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The Stack Rocks are one of the most photographed landmarks in Pembrokeshire and it’s easy to see why. These natural limestone pillars sit on one of the most interesting parts of the Wales Coastal Path with easy access alongside the Green Bridge of Wales and the Devil’s Cauldron.

In this guide, I’ll explain exactly what Stack Rocks are and how you can plan your own trip to see them as I did.

What Are Stack Rocks?

Stack Rocks (also known as Elegug Stacks) are two isolated pillars of limestone that have become isolated from the cliffside just off the coast of Pembrokeshire.

Originally, they would have been part of a headland but wave erosion would have caused two caves on either side of the cliff. These caves would have become deeper until they broke through leaving just an arch, much like the neighbouring Green Bridge of Wales.

With continued erosion from the sea and storms, the bridge eventually collapsed, leaving the stacks you can see today. This is the final stage of cliff disintegration and these will continue to be worn away by the sea until there are no visible signs of the headland that once stood here1 (source: A.S. Goudie and R. Gardner, Discovering Landscape in England & Wales, 2013).

How To Visit Stack Rocks

To visit Stack Rocks, follow Ermigate lane from the village of Warren in Pembrokeshire.

There is free parking called Stack Rocks car park. From here, Stack Rocks is just 200m walking along a well-trodden path so takes just 2-3 minutes. The path is made up of short grass, it is reasonably accessible for wheelchairs and pushchairs.

If you’re visiting Stack Rocks by public transport, take the Pembrokeshire Coastal Cruiser (line 387 or 388) which runs from Pembroke twice per day. The services are less frequent during the off-season (October to May) so be sure to check the latest timetables here.

Entrance Fee

There is no cost to visit Stack Rocks.

Stack Rocks Opening Hours

Stack Rocks is a natural landmark, it’s open 24 hours per day, 7 days per week. Of course, it’s not lit up so you’ll want to visit before dusk.

Note: Stack Rocks sit on the Castlemartin Firing Range so access may be prohibited during firing practice. This is rare but you can check for potential closures here.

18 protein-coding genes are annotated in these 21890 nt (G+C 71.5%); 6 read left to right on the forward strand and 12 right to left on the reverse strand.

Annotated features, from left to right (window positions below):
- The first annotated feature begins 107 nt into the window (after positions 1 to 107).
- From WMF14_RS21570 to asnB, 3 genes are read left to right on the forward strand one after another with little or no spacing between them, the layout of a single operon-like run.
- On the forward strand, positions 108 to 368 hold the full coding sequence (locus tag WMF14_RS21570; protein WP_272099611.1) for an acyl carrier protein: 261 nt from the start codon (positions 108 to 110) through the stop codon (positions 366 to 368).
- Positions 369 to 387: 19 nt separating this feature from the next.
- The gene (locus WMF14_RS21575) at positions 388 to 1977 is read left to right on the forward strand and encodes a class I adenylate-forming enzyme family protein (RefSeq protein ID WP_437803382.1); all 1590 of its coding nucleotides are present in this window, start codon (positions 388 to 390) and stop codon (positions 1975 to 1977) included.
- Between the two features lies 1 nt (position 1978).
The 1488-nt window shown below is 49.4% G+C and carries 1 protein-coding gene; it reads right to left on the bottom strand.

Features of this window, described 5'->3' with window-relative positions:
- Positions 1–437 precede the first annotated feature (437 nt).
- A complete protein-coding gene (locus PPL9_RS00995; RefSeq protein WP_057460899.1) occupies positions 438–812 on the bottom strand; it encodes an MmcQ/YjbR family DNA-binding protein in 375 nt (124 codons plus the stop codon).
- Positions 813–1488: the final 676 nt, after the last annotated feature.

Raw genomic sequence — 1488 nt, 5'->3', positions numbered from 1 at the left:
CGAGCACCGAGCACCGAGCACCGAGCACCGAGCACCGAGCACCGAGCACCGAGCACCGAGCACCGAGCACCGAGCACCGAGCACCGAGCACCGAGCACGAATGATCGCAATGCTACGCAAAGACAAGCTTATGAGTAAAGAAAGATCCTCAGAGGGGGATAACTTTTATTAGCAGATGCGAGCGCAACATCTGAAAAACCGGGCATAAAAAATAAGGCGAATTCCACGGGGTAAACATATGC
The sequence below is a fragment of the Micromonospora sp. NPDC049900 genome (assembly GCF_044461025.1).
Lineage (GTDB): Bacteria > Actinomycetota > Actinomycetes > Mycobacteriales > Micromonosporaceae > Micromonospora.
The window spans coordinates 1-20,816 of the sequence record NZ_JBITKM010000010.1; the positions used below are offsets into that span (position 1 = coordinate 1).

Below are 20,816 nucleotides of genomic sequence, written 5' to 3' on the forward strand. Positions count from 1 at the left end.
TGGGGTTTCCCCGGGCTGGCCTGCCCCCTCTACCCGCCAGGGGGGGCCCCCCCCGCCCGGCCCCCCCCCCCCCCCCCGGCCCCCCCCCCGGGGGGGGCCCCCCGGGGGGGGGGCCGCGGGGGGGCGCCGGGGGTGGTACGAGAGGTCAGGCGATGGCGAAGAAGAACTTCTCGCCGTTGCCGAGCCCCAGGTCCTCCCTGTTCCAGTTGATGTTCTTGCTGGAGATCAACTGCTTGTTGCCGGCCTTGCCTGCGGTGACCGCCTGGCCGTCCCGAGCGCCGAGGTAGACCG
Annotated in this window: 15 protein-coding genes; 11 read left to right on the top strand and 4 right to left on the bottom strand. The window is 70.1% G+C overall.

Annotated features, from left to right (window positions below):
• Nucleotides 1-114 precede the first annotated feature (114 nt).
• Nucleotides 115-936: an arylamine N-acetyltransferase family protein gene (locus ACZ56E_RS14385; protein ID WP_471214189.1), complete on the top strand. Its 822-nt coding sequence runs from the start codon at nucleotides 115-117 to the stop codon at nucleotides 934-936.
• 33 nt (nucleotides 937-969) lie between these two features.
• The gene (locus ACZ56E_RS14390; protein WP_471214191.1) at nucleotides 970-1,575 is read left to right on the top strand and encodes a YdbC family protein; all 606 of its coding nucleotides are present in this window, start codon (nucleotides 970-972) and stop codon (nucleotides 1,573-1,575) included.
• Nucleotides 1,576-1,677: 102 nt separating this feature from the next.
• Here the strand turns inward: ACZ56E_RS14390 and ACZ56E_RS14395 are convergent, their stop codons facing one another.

Facilities at Stack Rocks

During the peak tourist season, there is usually a food truck or ice cream van in the car park selling drinks and snacks. There is one picnic bench near the car park too. Other than this, there are no facilities at Stack Rocks. The nearest toilets are in Bosherton.

Where To Park For Stack Rocks

Parking for Stack Rocks is at Stack Rocks car park. This is a large, free car park that’s open 24 hours per day, 7 days per week. Here is the location of the car park:

Facts About Stack Rocks

  1. Stack Rocks used to be arches like the Green Bridge of Wales, but storms caused the arches to collapse, leaving only the pillars.
  2. The stacks are popular with nesting seabirds such as guillemots, razorbills, fulmar and kittiwake which can all be seen during breeding season. Year-round you can also see herring and black-backed gulls at the site.
  3. They are also known as Elegug Stacks. Elegug is Welsh for Guillemot which is why Stack Rocks are also known as Elegug Stacks.
  4. Stack Rocks are part of the Castlemartin Range Site of Special Scientific Interest (SSSI) as well as the Limestone Coast of South West Wales Special Area of Conservation (SAC) due to their rich geological and fossil heritage, vegetation, and special species (such as the Greater horseshoe bat).

Stack Rocks to St Govan’s Walk

A popular walk from Stack Rocks is along the coastal path to another landmark, St Govan’s Chapel.

The walk is along an easy-to-follow path with a total distance of 6.3 miles (10.1 km) there and back. However, if you plan accordingly, you could take the Pembrokeshire Coastal Cruiser back to Stack Rocks after. See the full timetables here.

Find out more about the walk with a downloadable PDF here.

Other Things To See Near Stack Rocks

Visiting this section of the Wales Coastal Path is easily one of my top things to do in West Wales with tons of great natural and manmade landmarks. Here are some others to check out near Stack Rocks.

  • Green Bridge of Wales – On the way to Stack Rocks from the car park, you’ll walk by the Green Bridge of Wales. This is a natural arch formed by coastal erosion. One day the arch will collapse and it will look like Stack Rocks.
  • The Devil’s Cauldron – Just past Stack Rocks from the car park is The Devil’s Cauldron, a large enclosed shaft in the land that goes down to the ocean. This would have been formed when caves under the surface collapsed.
  • St Govan’s Chapel – Located a little further along the coastal path, this is a tiny stone chapel built into the cliffside. Find out about why it’s there in my dedicated guide to St Govan’s Chapel.
  • The Huntsman’s Leap – Near the chapel is a large fissure in the land caused by coastal erosion. Its name comes from a local legend, find out more here.

Kieren is the founder and editor-in-chief of Wales Guidebook. Originally from rural Mid-Wales, he has lived all over the country from Cardiff to Wrexham. A true Welshman, Kieren created this site to share his passion for Wales and help others discover this beautiful country.